The database was created by Ihate Shopping, which runs a Web site that sells simple flower arrangements and gift baskets to men who, well, hate shopping.
Harry Widdifield, president of Ihate Shopping, says the latest wave of credit card thefts has inspired him and other Web site owners to band together. They plan to launch on Jan. 10 a new corporation, the Responsible E-Business Alliance (RE-BA). Member sites would agree to inform the public of all security breaches.
"We know break-ins are going to happen. Some sites are handling it responsibly and some aren't," RE-BA chairman Ron Ehli said. Ehli is president of PayByCheck.com, one of the Internet's largest check-processing services, with nearly 20,000 merchant-subscribers.
Last month, a hacker posted 55,000 credit card numbers on the Web after stealing them from CreditCards.com in a failed extortion attempt. The hacker sent thousands of emails Dec. 11 directing people to the stolen numbers.
Also in December, a hacker broke into Egghead.com's database, possibly exposing up to 3.7 million credit card numbers.
Both cases are being investigated by the FBI.
Widdifield, a former customer of CreditCards.com, says merchants who relied on the service were not notified of the break-in until weeks after it was discovered.
"We notified our merchants of the incident and reassured them that everything was taken care of," said Laurent Jean, a CreditCards.com spokesman. "But to contact the hundreds of thousands or millions of customers who used those merchants would just be impossible."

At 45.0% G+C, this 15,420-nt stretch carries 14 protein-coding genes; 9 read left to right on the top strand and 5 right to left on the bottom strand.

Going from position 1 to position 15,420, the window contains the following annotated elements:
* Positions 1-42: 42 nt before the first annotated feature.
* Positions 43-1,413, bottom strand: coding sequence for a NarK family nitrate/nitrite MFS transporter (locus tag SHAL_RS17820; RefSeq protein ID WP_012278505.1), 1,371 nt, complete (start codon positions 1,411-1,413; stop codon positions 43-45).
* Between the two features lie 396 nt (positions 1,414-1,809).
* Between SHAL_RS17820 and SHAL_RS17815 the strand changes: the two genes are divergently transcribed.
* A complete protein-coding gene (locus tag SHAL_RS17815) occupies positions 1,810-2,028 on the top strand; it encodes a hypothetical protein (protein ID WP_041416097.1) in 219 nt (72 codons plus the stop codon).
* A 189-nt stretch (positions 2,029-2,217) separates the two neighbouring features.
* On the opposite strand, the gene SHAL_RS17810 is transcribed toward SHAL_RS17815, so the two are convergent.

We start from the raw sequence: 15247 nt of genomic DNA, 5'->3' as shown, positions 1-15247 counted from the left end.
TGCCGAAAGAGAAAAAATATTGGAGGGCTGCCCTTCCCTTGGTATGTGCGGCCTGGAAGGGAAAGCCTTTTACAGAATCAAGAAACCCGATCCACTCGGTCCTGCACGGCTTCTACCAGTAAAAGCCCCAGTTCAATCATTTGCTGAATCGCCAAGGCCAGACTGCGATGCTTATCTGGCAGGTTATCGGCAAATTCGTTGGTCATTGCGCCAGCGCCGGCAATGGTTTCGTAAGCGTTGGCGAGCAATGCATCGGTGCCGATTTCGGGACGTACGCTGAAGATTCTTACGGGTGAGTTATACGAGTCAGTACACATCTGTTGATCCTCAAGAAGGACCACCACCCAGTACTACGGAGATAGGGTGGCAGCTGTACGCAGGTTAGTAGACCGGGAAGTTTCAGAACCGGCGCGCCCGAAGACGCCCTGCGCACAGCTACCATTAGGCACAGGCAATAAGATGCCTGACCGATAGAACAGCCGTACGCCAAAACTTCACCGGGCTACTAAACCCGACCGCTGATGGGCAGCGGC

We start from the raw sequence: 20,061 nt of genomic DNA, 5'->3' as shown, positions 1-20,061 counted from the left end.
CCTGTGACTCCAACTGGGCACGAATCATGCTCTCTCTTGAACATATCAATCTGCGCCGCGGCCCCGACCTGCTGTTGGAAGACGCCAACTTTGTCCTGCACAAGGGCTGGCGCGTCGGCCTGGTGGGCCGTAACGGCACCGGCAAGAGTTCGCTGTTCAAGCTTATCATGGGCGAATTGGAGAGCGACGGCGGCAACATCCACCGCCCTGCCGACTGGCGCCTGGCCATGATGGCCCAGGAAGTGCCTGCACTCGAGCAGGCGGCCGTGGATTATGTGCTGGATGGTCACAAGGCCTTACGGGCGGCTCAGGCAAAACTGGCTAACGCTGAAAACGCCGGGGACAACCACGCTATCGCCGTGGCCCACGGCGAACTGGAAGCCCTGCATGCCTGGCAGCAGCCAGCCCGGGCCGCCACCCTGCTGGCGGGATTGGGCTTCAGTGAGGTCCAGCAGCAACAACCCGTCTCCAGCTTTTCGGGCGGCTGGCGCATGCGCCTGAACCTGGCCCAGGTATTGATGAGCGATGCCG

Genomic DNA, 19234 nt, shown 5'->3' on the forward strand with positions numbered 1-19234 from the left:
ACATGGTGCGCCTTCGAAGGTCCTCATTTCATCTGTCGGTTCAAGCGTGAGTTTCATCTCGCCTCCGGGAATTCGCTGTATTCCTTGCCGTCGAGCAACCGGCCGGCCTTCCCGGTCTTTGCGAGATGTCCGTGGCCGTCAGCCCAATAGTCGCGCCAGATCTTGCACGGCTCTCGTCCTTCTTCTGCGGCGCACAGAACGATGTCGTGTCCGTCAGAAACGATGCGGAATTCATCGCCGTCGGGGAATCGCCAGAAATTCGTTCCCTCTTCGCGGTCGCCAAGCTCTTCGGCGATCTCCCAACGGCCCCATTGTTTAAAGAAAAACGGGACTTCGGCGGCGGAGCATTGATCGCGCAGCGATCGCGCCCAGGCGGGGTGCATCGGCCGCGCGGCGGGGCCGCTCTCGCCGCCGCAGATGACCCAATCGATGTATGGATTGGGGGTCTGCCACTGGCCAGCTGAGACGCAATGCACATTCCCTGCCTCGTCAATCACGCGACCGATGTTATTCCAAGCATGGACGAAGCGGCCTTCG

But consumers who never even visited CreditCards.com may have had their card numbers exposed anyway. The service bureau handled transactions for sites like Rock the Vote, HomeBrokerAuction.com and iKnowledge Systems, among many others.
Since many consumers never received notification that their card numbers had been exposed, Widdifield said he felt people should be able to check a database to find out for themselves.
When he received the hacker's email, Widdifield saved the credit card information that appeared and then removed the cards' expiration dates. The resulting database may be queried only if you know the exact first and last name associated with a card number.
This procedure lets consumers find out whether their card numbers were stolen--without revealing any information to people with less than lofty goals.
Querying the database requires consumers to divulge an email address as well as their name. But the database accepts even a made-up email address, in case you want to keep such information private.
Card numbers stolen from Internet sites have already shown up in numerous unauthorized transactions.
Victims have typically found unauthorized charges of $10 to $20 on their credit card statements, which are amounts small enough to be easily overlooked.
Complaints are streaming into consumer discussion groups, such as The Complaint Station. Victims say the charges originate from Russian telecommunications companies with names like Skiftel, Inetplat and Global Telecom.
Inetplat was the only company that responded to emails seeking comment, saying the company had nothing to do with unauthorized charges.
If you learn that your credit card number has been exposed, your best bet is to contact your card issuer. Cancel the number and contest any unauthorized charges. The recent break-ins are well-known to issuers, which will usually mail new cards immediately to consumers who request them.
It's often said that the West should support economic growth in Russia, but you may not want to finance it with your personal credit card.
Consumer advocate Brian Livingston appears at CNET News.com every Friday. Do you know of a problem affecting consumers? Send info to tips@BrianLivingston.com. He'll send you a book of high-tech secrets free if you're the first to submit a tip he prints.